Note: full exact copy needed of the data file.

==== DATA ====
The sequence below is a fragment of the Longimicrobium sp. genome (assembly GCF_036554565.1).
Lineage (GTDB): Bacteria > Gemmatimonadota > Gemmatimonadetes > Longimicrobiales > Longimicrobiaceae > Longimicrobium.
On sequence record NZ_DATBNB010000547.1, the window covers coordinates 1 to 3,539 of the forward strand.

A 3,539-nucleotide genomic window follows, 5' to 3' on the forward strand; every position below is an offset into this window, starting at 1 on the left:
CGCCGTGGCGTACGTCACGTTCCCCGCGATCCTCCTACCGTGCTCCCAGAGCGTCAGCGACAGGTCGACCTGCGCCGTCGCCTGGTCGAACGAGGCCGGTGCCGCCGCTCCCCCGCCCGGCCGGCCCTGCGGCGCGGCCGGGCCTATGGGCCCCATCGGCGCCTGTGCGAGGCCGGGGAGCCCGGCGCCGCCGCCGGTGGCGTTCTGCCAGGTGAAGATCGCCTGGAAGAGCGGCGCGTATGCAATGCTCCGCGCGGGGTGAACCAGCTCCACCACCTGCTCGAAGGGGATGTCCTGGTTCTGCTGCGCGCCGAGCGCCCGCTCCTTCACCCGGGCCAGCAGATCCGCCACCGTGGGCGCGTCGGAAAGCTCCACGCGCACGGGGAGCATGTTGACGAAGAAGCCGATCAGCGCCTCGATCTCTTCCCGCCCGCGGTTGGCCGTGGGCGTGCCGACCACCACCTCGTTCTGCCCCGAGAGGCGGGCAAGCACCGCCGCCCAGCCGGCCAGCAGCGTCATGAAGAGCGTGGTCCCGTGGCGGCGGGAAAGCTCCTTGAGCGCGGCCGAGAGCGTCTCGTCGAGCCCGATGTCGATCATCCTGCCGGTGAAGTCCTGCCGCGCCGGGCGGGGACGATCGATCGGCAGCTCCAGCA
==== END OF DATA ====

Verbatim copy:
The sequence below is a fragment of the Longimicrobium sp. genome (assembly GCF_036554565.1).
Lineage (GTDB): Bacteria > Gemmatimonadota > Gemmatimonadetes > Longimicrobiales > Longimicrobiaceae > Longimicrobium.
On sequence record NZ_DATBNB010000547.1, the window covers coordinates 1 to 3,539 of the forward strand.

A 3,539-nucleotide genomic window follows, 5' to 3' on the forward strand; every position below is an offset into this window, starting at 1 on the left:
CGCCGTGGCGTACGTCACGTTCCCCGCGATCCTCCTACCGTGCTCCCAGAGCGTCAGCGACAGGTCGACCTGCGCCGTCGCCTGGTCGAACGAGGCCGGTGCCGCCGCTCCCCCGCCCGGCCGGCCCTGCGGCGCGGCCGGGCCTATGGGCCCCATCGGCGCCTGTGCGAGGCCGGGGAGCCCGGCGCCGCCGCCGGTGGCGTTCTGCCAGGTGAAGATCGCCTGGAAGAGCGGCGCGTATGCAATGCTCCGCGCGGGGTGAACCAGCTCCACCACCTGCTCGAAGGGGATGTCCTGGTTCTGCTGCGCGCCGAGCGCCCGCTCCTTCACCCGGGCCAGCAGATCCGCCACCGTGGGCGCGTCGGAAAGCTCCACGCGCACGGGGAGCATGTTGACGAAGAAGCCGATCAGCGCCTCGATCTCTTCCCGCCCGCGGTTGGCCGTGGGCGTGCCGACCACCACCTCGTTCTGCCCCGAGAGGCGGGCAAGCACCGCCGCCCAGCCGGCCAGCAGCGTCATGAAGAGCGTGGTCCCGTGGCGGCGGGAAAGCTCCTTGAGCGCGGCCGAGAGCGTCTCGTCGAGCCCGATGTCGATCATCCTGCCGGTGAAGTCCTGCCGCGCCGGGCGGGGACGATCGATCGGCAGCTCCAGCA